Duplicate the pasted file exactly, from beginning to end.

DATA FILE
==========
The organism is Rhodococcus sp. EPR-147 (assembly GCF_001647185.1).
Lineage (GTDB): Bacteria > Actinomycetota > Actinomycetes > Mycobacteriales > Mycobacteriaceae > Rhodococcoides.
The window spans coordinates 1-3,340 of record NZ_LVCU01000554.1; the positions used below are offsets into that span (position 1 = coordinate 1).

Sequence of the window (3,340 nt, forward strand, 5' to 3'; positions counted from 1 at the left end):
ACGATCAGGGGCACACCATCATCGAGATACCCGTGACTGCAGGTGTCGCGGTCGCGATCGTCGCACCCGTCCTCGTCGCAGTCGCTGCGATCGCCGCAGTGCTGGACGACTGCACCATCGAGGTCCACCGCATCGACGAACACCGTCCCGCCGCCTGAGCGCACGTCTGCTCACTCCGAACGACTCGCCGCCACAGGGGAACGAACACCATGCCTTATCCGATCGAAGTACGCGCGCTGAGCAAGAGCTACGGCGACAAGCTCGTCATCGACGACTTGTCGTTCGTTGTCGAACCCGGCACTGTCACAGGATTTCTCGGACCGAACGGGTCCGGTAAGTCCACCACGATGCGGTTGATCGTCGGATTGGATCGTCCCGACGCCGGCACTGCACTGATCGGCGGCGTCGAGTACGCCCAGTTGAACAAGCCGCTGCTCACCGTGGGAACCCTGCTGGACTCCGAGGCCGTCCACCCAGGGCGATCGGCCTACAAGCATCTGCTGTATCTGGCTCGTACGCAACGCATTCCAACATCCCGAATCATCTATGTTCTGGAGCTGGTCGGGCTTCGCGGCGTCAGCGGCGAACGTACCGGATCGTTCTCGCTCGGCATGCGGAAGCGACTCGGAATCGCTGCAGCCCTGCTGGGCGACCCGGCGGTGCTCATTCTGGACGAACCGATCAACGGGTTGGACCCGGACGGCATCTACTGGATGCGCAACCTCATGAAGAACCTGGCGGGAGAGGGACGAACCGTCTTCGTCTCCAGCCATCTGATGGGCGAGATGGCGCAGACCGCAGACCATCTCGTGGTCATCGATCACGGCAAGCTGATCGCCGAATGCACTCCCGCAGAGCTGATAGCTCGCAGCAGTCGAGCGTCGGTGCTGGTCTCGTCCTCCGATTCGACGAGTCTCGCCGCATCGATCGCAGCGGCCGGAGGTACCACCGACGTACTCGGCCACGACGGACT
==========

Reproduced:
The organism is Rhodococcus sp. EPR-147 (assembly GCF_001647185.1).
Lineage (GTDB): Bacteria > Actinomycetota > Actinomycetes > Mycobacteriales > Mycobacteriaceae > Rhodococcoides.
The window spans coordinates 1-3,340 of record NZ_LVCU01000554.1; the positions used below are offsets into that span (position 1 = coordinate 1).

Sequence of the window (3,340 nt, forward strand, 5' to 3'; positions counted from 1 at the left end):
ACGATCAGGGGCACACCATCATCGAGATACCCGTGACTGCAGGTGTCGCGGTCGCGATCGTCGCACCCGTCCTCGTCGCAGTCGCTGCGATCGCCGCAGTGCTGGACGACTGCACCATCGAGGTCCACCGCATCGACGAACACCGTCCCGCCGCCTGAGCGCACGTCTGCTCACTCCGAACGACTCGCCGCCACAGGGGAACGAACACCATGCCTTATCCGATCGAAGTACGCGCGCTGAGCAAGAGCTACGGCGACAAGCTCGTCATCGACGACTTGTCGTTCGTTGTCGAACCCGGCACTGTCACAGGATTTCTCGGACCGAACGGGTCCGGTAAGTCCACCACGATGCGGTTGATCGTCGGATTGGATCGTCCCGACGCCGGCACTGCACTGATCGGCGGCGTCGAGTACGCCCAGTTGAACAAGCCGCTGCTCACCGTGGGAACCCTGCTGGACTCCGAGGCCGTCCACCCAGGGCGATCGGCCTACAAGCATCTGCTGTATCTGGCTCGTACGCAACGCATTCCAACATCCCGAATCATCTATGTTCTGGAGCTGGTCGGGCTTCGCGGCGTCAGCGGCGAACGTACCGGATCGTTCTCGCTCGGCATGCGGAAGCGACTCGGAATCGCTGCAGCCCTGCTGGGCGACCCGGCGGTGCTCATTCTGGACGAACCGATCAACGGGTTGGACCCGGACGGCATCTACTGGATGCGCAACCTCATGAAGAACCTGGCGGGAGAGGGACGAACCGTCTTCGTCTCCAGCCATCTGATGGGCGAGATGGCGCAGACCGCAGACCATCTCGTGGTCATCGATCACGGCAAGCTGATCGCCGAATGCACTCCCGCAGAGCTGATAGCTCGCAGCAGTCGAGCGTCGGTGCTGGTCTCGTCCTCCGATTCGACGAGTCTCGCCGCATCGATCGCAGCGGCCGGAGGTACCACCGACGTACTCGGCCACGACGGACT